Fine. I know I'm dreaming here. Asking too much. Well, there are smaller things you could do. Cheaper things. You could hire an exterminator, so Pop could turn on the stove or take a dish from the sink without seeing a swarm of small dark bugs. You could buy him a dishwasher. You could buy him a bed-frame so he wouldn't have to sleep on a mattress on the floor. Pop is a sentimental man, keen on mementos, and he keeps his New Hanover High Most Valuable Player 1969-70 basketball trophy on the mantle in his bedroom. The thing is so old and corroded that it's about to fall apart. You could pay a few bucks to have it restored.

I saw Pop the next morning, getting a shave and a haircut at Washington's Barber Shop. He was talking about getting some new clothes so he could get a girlfriend or two. You could buy him new clothes. I looked down at his feet, at his off-brand white sneakers, stained with water and mud, laces so old they were turning to fuzz. Mike, this would be the easiest of all. No money to spend. Just a phone call to your friends at Nike. You could tell them your old coach needs a new pair of shoes.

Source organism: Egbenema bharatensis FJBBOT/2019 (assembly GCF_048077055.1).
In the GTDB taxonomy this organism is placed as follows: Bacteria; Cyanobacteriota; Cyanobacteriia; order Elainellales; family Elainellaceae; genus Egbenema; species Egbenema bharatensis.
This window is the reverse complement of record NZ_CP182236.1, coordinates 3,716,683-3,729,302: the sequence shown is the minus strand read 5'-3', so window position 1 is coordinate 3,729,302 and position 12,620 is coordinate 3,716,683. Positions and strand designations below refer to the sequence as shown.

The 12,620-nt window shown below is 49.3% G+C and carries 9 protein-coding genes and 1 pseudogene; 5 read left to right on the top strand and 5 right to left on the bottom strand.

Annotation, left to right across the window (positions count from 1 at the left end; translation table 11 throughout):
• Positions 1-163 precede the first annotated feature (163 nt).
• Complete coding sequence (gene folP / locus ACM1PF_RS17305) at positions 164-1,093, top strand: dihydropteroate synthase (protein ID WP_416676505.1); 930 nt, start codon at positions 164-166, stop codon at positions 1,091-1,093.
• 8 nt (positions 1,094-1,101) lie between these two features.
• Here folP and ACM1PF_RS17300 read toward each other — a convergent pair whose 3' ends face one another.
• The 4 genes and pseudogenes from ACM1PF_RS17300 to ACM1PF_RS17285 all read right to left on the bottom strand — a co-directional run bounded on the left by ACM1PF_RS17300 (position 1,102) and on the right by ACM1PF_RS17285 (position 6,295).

Thomas Lake